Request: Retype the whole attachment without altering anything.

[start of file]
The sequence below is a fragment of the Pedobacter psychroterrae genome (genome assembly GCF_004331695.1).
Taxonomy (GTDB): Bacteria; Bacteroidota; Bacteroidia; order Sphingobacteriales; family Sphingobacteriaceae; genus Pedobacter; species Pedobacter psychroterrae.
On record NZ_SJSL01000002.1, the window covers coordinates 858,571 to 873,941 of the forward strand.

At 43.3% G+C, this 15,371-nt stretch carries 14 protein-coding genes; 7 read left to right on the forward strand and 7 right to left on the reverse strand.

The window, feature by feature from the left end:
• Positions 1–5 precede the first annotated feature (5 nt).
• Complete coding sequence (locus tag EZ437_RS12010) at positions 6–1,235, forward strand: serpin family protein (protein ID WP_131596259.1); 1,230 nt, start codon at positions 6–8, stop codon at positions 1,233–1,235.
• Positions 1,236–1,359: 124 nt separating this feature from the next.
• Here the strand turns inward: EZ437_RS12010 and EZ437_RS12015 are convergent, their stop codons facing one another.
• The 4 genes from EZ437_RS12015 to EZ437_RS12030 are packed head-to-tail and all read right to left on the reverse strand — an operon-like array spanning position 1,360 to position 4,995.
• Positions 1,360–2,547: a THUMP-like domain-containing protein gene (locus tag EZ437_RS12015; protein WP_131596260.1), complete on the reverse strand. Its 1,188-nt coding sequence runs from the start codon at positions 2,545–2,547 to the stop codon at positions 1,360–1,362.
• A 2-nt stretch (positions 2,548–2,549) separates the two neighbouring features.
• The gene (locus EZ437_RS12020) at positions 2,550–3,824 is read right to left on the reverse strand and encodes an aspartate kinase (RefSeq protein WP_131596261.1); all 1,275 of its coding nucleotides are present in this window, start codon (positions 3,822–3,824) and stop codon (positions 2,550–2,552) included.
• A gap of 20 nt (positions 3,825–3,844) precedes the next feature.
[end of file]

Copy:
The sequence below is a fragment of the Pedobacter psychroterrae genome (genome assembly GCF_004331695.1).
Taxonomy (GTDB): Bacteria; Bacteroidota; Bacteroidia; order Sphingobacteriales; family Sphingobacteriaceae; genus Pedobacter; species Pedobacter psychroterrae.
On record NZ_SJSL01000002.1, the window covers coordinates 858,571 to 873,941 of the forward strand.

At 43.3% G+C, this 15,371-nt stretch carries 14 protein-coding genes; 7 read left to right on the forward strand and 7 right to left on the reverse strand.

The window, feature by feature from the left end:
• Positions 1–5 precede the first annotated feature (5 nt).
• Complete coding sequence (locus tag EZ437_RS12010) at positions 6–1,235, forward strand: serpin family protein (protein ID WP_131596259.1); 1,230 nt, start codon at positions 6–8, stop codon at positions 1,233–1,235.
• Positions 1,236–1,359: 124 nt separating this feature from the next.
• Here the strand turns inward: EZ437_RS12010 and EZ437_RS12015 are convergent, their stop codons facing one another.
• The 4 genes from EZ437_RS12015 to EZ437_RS12030 are packed head-to-tail and all read right to left on the reverse strand — an operon-like array spanning position 1,360 to position 4,995.
• Positions 1,360–2,547: a THUMP-like domain-containing protein gene (locus tag EZ437_RS12015; protein WP_131596260.1), complete on the reverse strand. Its 1,188-nt coding sequence runs from the start codon at positions 2,545–2,547 to the stop codon at positions 1,360–1,362.
• A 2-nt stretch (positions 2,548–2,549) separates the two neighbouring features.
• The gene (locus EZ437_RS12020) at positions 2,550–3,824 is read right to left on the reverse strand and encodes an aspartate kinase (RefSeq protein WP_131596261.1); all 1,275 of its coding nucleotides are present in this window, start codon (positions 3,822–3,824) and stop codon (positions 2,550–2,552) included.
• A gap of 20 nt (positions 3,825–3,844) precedes the next feature.